Let $X$ be a smooth variety over an algebraically closed field $k$. If it makes things easier, $X$ may be assumed to be quasi-projective. By Nagata (or quasi-projectivity) there exists a proper variety $\bar{X}$ which contains $X$ as a dense open subvariety, and by the smoothness of $X$ we may assume $\bar{X}$ to be normal. Are there any criteria/theorems which give information about the codimensio of the $\overline{X}\setminus X$?

The same question can be asked if we assume resolution of singularities, such that we may assume $\overline{X}$ to be smooth. Under which conditions can a smooth compactification $\overline{X}$ be found such that $X$ has complement of codimension $>1$ in $\overline{X}$?

Finally, to rephrase, how can one detect whether a given smooth variety $X$ arises by removing a codimemsion $>1$ closed subvariety from some proper variety?

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    $\begingroup$ Just a small remark to get things going, perhaps you knew this already, but the complement of an affine variety is always a divisor. So if you want larger codimension $X$ must not be affine. $\endgroup$ – Daniel Loughran Oct 10 '10 at 11:57
  • $\begingroup$ Yes, I should have mentioned this, there are stronger restrictions. For example, at least if $\overline{X}$ is smooth, then we must have $\Gamma(X,\mathcal{O}_X)=k$, and the category of vector bundles on is equivalent to the category of vector bundles on $X$. $\endgroup$ – Lars Oct 10 '10 at 12:38
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    $\begingroup$ Vector bundles extend to vector bundles in codimension $2$ but not necessarily beyond that so your equivalence of categories is OK for surfaces but not for higher dimension. $\endgroup$ – Torsten Ekedahl Oct 10 '10 at 12:52
  • $\begingroup$ Ah, yes, of course! $\endgroup$ – Lars Oct 11 '10 at 6:49
  • $\begingroup$ If the codimension is $c$, then $H^i(\overline X) \to H^i(X)$ is an isomorphism for $i<2c-1$ and injective for $i=2c-1$ (use the long exact sequence of a pair). This gives cohomological obstructions to the existence of such a compactification; for example, the Hodge structure on $H^i(X)$ must be pure of weight $i$ in low degrees. $\endgroup$ – Dan Petersen Sep 17 '18 at 0:24

I don't think you can hope for any kind of useful conditions, here are just some comments.

Even if $X$ is smooth, whether or not we demand the compactification matters. Let for instance $X'$ be a smooth projective surface containing a $(-2)$-curve $C$, i.e., $C$ is isomorphic to $\mathbb P^1$ with self-intersection $-2$. Put $X:=X'u C$. Then there is no smooth compactification of $X$ with complement of codimension $³2$ but there is a normal one. In fact $C$ can be contracted to a point on a normal surface but that point is singular with a non-trivial local fundamental group. This fundamental group is an invariant of $X$ at infinity and would be trivial if we could add a smooth point instead.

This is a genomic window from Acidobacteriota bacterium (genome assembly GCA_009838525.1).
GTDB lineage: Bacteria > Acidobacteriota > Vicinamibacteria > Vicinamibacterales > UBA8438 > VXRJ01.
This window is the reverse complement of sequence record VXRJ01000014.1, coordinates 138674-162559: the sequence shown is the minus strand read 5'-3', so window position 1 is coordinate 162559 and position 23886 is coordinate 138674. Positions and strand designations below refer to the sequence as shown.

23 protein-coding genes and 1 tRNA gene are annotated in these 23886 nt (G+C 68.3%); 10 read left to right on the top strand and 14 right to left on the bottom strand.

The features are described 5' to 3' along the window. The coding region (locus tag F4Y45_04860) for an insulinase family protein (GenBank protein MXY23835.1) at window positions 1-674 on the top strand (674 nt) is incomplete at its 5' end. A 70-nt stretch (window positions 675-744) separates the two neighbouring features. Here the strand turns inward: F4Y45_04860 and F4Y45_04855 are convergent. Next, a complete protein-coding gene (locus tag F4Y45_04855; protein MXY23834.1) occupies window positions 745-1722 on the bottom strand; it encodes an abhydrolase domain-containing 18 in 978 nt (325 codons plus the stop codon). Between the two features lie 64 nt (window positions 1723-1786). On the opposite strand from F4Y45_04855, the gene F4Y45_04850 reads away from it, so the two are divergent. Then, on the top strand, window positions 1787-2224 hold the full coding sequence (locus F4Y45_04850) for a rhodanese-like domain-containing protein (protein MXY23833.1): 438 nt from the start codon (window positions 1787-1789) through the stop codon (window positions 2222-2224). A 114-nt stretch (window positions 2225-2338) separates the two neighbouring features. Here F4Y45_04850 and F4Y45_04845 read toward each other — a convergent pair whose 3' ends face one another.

I think (haven't checked) that there is also for surfaces a distinction between proper and projective (non-smooth) compactifications. If one does the usual thing of blowing up $10$ general points on a smooth cubic, then the complement of the strict transform of the cubic has a proper compactification by adding just one point but I don't think it has a projective such compactification.

If $X$ has a projective normal compactification $\overline X$ then there are some necessary conditions such as the space of global functions being finite dimensional. In fact for a line bundle on $\overline X$, its space of section are the same on $X$ as on $\overline X$ and hence using an ample line bundle on $\overline X$ we see that $\overline X$ is the $\mathrm Proj$ of the algebra of sections of powers of some line bundle on $X$. If we furthermore assume that $\overline X$ is smooth, then any line bundle on $X$ extends to $\overline X$ and will in particular have a finite dimensional space of sections.

Hence a reasonable question is if the condition that all line bundle have finite dimensional spaces of sections is enough to get a (smooth?) compactification with complement of codimension $>1$. I think that for surfaces the answer may be positive but feel dubious about higher dimensions.

  • $\begingroup$ Thanks for the answer! I like your example. Do you know if the argument with the local fundamental group also works in positive characteristic? $\endgroup$ – Lars Oct 11 '10 at 13:45
  • $\begingroup$ In odd characteristics it does. $\endgroup$ – Torsten Ekedahl Oct 12 '10 at 4:25

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